I cook healthy. yes. I cook yummy food, yes. But I am horrible at doing those things AND not spending our retirement on our meal of the day, a la mode.
A few of my closest friends in town, who also eat like we do but do so for 1/3 of our cost have inspired me to try to improve this. Now, they don’t have the dairy, wheat or organic restrictions on their diets which alone will create havoc on the bottom line, but they do have 3 children and both families spend about $400/month on food.
My friend in the valley is a master at couponing – so much so that she does talks, leads seminars, and has this blog. I read it and truly don’t get it! I am horrible at detail management so this blows my mind – but many of you are gifted here so her tips will help you! It works – she feeds her family of 6 for CHEAP!! check it out: http://momsequipped.blogspot.com/
Anyway, here’s what I did. We spend $800 to $1200 on food. Now granted, since we started eating clean, we don’t spend money on doctors. So, in the end, we spend less then we used to on cheap food and doctors/drugs/supplements…but, I still sought to improve this as I know I can do better then $1200! Hubby is losing money this year and next year at work, so we really don’t have a choice and I enjoy the challenge.
- I stopped creating my meals from recipes. I used to sit down with my favorite recipe books and sketch out a month of recipes and create my shopping lists this way. It forced me to purchase lots of extra food to create gourmet type entres. No more!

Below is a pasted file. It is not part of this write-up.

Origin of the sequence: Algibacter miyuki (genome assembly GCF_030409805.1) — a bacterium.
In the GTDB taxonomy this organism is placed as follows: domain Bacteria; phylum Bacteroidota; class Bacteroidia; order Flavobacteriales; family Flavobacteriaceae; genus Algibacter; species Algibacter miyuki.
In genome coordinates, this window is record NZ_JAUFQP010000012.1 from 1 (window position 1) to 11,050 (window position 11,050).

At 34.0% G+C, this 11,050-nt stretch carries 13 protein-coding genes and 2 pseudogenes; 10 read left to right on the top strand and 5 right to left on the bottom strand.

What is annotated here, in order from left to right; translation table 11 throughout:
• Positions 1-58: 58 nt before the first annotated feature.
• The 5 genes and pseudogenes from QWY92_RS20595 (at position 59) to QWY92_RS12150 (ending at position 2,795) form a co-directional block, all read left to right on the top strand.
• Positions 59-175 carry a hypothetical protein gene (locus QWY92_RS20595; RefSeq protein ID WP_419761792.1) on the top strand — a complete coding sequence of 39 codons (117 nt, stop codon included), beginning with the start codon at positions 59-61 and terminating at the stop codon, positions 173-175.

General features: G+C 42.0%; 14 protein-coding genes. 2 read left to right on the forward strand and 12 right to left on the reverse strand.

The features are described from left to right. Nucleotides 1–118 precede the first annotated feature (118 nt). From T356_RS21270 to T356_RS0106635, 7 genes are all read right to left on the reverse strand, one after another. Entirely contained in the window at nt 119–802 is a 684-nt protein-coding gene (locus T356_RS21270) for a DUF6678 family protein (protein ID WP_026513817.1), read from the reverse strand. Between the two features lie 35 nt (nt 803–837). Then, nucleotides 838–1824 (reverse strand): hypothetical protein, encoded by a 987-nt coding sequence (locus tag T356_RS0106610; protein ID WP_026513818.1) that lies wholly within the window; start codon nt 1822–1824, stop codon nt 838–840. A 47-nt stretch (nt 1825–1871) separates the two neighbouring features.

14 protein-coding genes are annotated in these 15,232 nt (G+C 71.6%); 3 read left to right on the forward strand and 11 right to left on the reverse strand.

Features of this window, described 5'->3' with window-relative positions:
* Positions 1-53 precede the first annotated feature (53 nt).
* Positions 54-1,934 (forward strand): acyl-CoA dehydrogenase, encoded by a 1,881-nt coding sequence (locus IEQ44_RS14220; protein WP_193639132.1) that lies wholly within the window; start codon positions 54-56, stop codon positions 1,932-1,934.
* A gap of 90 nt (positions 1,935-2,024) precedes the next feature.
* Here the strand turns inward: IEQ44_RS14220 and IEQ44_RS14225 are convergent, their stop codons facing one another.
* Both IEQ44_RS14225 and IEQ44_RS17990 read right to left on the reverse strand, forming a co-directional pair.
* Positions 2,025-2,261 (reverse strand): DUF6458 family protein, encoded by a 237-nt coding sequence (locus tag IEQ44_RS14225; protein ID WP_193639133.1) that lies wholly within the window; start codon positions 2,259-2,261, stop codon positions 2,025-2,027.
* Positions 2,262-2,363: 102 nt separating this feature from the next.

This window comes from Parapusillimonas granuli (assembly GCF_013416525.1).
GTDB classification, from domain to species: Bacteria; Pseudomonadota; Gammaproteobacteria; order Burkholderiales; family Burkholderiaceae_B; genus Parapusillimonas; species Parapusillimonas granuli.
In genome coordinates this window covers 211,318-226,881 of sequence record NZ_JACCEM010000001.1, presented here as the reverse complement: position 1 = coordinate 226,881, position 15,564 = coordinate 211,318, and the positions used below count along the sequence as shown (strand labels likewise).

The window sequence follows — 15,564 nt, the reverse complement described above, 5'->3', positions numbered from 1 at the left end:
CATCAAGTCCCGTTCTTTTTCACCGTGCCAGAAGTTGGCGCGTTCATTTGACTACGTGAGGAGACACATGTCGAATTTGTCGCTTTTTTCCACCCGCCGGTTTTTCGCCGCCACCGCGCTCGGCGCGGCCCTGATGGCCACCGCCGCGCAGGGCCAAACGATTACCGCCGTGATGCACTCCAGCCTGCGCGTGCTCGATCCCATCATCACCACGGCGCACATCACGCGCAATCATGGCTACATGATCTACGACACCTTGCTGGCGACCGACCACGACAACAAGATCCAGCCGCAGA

- I pull out $600 in cash and keep it in an envelope and that’s how much money we get for groceries, period. When it runs out, we call you and come over for dinner. 🙂
- I create my meals by looking in our freezer and pantry and seeing what meat, beans, and grains we have to create an entre around. I then go online to sites like www.cooks.com and do a search with that ingredient. I pick the healthiest recipe with the fewest exotic ingredients that contains the most amount of ingredients that we already have and print it out.
- We purchase our dairy and eggs from our friends – I make our cheese and yogurt from the raw milk and the eggs are so rich in flavor and nutrients, we tend to need less of them to feel satisfied. By not having to go to a store to buy milk, cheese, yogurt and eggs I have avoided that easy temptation to throw spontaneous purchases into the cart.
- We stopped buying cereal and make granola each week from whatever we have around: I currently have 5 pound bags of wheat germ, ground flax meal, oat bran, and coconut that all add depth of flavor and nutrition to the organic oats, walnuts, almonds, raisins, dried apricots, dried mangoes, and sunflower seeds.
- I hit the Canned Food Outlet now first – and then supplement with the more expensive Fred Meyer and Costco store second. Canned Food has surprised me with a nice selection of organic and clean foods. But, you do have to be careful here.
- I don’t go to Costco as much, if at all these days. I thought it saved us money, but really we end up just buying more of what we only “kind of” needed. Some things we need to get from there but I sat down with the husband and outlined exactly what we need from there and disciplined myself to not throw other random things in the cart. Those random things at Costco add up super quick as it’s large quantities which means $10 to $20 each – that’s a lot to spontaneously spend I have realized.
- Eat meat once in awhile, not weekly. We are getting really creative with all kinds of beans.
- Eat rice or potatoes almost every dinner.
- We buy in bulk from Azure Standard, as always. Cheaper then any store, fresh, with every item offered in organic as well.
It worked!! April we actually spent $530!! And that included a few household cleaning supplies that I never included in my $1200 food months.
Share your tips in the comments! I could use all the help I can get and I am sure everyone else can too in these penny pinching times